Just a week after my trying experience at the TNF100, I returned to the mountains. It was perhaps the sound move in healing one’s race frustrations – conquer more mountains to strengthen one’s uphill/downhill resolve. This time it’s the highest peak of Luzon (and the 3rd in the Phils. after Mts. Apo and Kitanglad). Together with friends from the gym (William, Cris, April, Totoy, Melo) and some new faces, our 18-member group under team leader/guide/organizer Deo Calumba, we departed at 9 pm from Manila and arrived at 2 am in freezing Baguio City. After accounting for everything, we took a jeepney, on our way to the nearest site leading into the summit.
After a few stopovers (a yummy lunch and a DENR orientation), our jeep finally reached the starting point where we had another registration. By now, I knew that we wouldn’t have the camping area for ourselves. It was sort of an exodus of mountaineers, hikers & newbies of varying skills in conquering a mountain, all taking the path going up the summit area. I was fortunate to have hiked it up with a 56-year old biking veteran (Mr. Valdez) with his handy sound system blaring Beatles ditties along our 10-km sojourn. The route covered cogon lined slopes, fern covered mossy forests and boulder strewn plains. But the ascents hardly settled so it was a wonder I kept up with our almost non-stop pace. Now that’s how strong, resilient persistent and tough I would want to be, 10 years from now.
When we got to the camp area, tents of all sizes were already being set up so we chose a near flat plain for our group. Soon our members began emerging from their mini-expeditions into a grass-covered world surrounded by planes of higher hills in the horizon. Some were swearing from the punishing ordeal. With a cool breeze and creeping fog closing in, one literally feels to be on top of the world (or Luzon island, at least). We hardly noticed the setting sun as our giant tent rose from the ground and darkness set in. Well, not really. With scores of tents cramped in the limited flat area, it was more like tent city after a great devastation.
We partook of Deo’s delectable, piping hot Caldereta dish. At almost 2,900 m above sea level, it was the most comforting sensation one could get his mouth into, in the midst of dropping temperature with some insane headwinds blowing out of nowhere. Deo had planned out some kind of Social Hour after dinner but since everyone had never had real sleep for the last 24 hours, the tent was quiet by 730 pm. Unfortunately, our neighbors had more exciting plans for the night. Alcohol which was supposed to be banned from the peak were being freely passed around and shot by rowdy mountaineers as the night wore on.
But I hardly noticed them. What kept me up during the night was the penetrating cold which worsened by the hour – in the face of my 5-layer armor [raincoat & windbreaker over a fleece sweat shirt, surfing and running long sleeved shirts]. Yep, I came prepared for 5-degree celcius temperature which felt below freezing with the occasional breeze entering our tent. The longest snooze I got was probably an hour before Deo woke us up at 3 am to start our assault to the peak to view the best sunrise this part of Benguet.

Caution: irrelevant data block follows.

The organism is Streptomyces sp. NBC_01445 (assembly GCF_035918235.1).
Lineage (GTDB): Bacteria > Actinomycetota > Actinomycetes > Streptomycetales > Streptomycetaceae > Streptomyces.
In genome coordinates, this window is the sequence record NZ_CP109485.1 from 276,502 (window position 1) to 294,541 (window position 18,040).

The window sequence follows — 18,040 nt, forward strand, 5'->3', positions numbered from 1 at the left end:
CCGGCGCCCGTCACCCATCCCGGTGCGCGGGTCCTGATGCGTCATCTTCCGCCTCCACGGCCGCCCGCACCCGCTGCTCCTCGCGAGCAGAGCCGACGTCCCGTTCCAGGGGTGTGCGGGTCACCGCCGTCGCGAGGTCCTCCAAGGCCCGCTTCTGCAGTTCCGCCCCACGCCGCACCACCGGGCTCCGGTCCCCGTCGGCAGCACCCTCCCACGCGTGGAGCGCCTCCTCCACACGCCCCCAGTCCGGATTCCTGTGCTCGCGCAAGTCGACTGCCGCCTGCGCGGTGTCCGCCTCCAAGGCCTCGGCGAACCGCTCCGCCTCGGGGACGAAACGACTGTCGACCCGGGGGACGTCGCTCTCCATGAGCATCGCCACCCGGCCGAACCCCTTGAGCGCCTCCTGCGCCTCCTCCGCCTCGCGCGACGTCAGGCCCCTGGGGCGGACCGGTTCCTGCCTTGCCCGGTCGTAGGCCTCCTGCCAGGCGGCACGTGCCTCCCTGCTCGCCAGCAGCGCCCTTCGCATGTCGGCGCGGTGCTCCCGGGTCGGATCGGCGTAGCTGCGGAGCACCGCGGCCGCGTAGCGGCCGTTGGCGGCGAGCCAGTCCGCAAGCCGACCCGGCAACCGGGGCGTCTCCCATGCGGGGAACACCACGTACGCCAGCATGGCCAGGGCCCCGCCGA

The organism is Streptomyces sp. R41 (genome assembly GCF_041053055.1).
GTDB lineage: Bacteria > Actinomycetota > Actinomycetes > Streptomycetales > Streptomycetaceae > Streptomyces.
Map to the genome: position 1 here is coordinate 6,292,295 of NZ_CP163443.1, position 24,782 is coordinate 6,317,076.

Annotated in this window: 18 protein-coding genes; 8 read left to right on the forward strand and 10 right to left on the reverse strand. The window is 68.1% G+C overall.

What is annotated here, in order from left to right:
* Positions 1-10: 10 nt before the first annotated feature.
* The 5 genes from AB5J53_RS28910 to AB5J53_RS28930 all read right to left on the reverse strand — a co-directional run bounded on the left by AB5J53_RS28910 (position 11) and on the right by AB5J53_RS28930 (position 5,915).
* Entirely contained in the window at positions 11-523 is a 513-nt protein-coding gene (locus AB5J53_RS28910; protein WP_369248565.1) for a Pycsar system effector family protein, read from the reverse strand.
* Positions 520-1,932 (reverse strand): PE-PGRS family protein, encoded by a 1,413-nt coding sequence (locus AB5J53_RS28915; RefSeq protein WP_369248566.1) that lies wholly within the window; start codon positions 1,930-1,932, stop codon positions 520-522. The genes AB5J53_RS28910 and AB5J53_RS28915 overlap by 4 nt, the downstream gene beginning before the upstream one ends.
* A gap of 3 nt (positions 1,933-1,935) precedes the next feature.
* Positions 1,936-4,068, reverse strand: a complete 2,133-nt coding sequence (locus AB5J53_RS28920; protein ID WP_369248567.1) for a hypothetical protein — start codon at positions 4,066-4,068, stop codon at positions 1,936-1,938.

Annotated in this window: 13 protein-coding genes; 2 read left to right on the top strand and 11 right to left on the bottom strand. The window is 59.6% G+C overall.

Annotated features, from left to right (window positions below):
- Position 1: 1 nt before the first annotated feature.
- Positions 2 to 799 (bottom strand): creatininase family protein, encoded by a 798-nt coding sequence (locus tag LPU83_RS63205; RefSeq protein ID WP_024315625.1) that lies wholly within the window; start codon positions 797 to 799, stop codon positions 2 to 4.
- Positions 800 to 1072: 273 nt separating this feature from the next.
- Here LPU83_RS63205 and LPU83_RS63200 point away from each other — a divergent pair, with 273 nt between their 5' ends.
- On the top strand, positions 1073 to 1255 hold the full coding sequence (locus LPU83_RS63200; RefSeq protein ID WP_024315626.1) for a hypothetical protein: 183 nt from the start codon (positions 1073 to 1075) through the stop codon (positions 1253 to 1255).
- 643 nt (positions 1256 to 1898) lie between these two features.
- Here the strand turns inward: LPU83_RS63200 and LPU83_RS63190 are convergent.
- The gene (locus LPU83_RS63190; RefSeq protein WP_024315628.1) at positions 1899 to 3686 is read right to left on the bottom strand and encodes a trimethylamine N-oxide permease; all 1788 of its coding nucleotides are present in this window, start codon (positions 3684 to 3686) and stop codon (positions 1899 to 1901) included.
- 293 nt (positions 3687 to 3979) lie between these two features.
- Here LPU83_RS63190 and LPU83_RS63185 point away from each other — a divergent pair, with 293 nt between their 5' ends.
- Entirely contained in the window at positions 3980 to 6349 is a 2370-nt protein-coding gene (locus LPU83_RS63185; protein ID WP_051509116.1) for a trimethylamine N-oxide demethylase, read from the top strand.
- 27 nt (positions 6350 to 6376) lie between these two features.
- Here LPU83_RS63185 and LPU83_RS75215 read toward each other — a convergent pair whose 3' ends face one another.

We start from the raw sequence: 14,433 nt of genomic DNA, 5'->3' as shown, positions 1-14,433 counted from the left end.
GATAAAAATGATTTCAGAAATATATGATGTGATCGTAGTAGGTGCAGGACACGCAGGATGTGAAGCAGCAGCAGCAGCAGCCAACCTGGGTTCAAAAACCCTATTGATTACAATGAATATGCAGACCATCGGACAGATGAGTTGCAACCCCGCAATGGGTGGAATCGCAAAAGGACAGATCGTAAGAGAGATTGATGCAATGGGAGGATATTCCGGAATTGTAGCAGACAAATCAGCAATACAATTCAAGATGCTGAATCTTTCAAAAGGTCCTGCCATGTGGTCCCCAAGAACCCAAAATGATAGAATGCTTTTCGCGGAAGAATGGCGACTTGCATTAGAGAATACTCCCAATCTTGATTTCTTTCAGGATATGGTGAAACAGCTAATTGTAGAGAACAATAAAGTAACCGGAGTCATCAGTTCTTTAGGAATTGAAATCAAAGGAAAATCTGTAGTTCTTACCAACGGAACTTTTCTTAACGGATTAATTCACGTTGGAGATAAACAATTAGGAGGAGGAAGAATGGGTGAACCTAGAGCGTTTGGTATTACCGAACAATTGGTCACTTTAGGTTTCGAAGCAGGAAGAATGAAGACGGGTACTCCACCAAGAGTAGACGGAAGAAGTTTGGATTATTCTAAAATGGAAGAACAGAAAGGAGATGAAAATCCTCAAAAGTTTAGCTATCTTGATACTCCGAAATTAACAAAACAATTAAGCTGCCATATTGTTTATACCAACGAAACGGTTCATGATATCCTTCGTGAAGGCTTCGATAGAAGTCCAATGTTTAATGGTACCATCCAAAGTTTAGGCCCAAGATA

After endless hemming and hewing, I joined Deo to reach the peak early and get a good space among the hordes of people. We kept with his pace, overtaking some slow walkers who didn’t give a fig if they stopped the whole caravan. It was a sight to see a procession of (head) lights streaming along the mountain wall into another. Soon we were ascending way too steeply as we took the Dragon’s trail (instead of the Horse’s trail) in the final uphill into the highest point. We took an ideal space as the sea of people kept coming up and crowding the place.
An hour later, our group was complete (save for Mommy Kim) as the sun slowly painted the sleeping world with streaks of yellow fully blooming into an orange kaleidescopic sky. Time for some Facebook profile pic. The cameras never stopped clicking with views of the sea of clouds, the further peaks in the background and some jumpshots to boot. The feeling of being one with the heavens and being on cloud nine was enveloping the whole peak.
Then it was time to go back to base camp and savour Deo’s freshly cooked corned beef. After we packed up and the porters dismantled the tents, we were off on our downhill journey. Together with Martin and Lynn, we were gliding on our descent which I’m already beginning to enjoy. Going down, I realized how steep our uphill had been the day before. Our jeepney was already waiting for us to travel back to the DENR office where we each got our certificate for conquering Pulag. We had a late lunch of Deo’s Tuna spaghetti in a resto where we also showered and cleaned up from our 48-hour adventure. We reached Baguio city by 7 am and took a hearty dinner at Max’s at SM. It was another 5-hour trip to Manila wherein we hardly woke up. Everyone was just dead beat from 3 nights of minimal sleeping and a lot of hiking. But it was worth all the time and hardship to have explored and conquered Mt. Pulag. More mountains, please!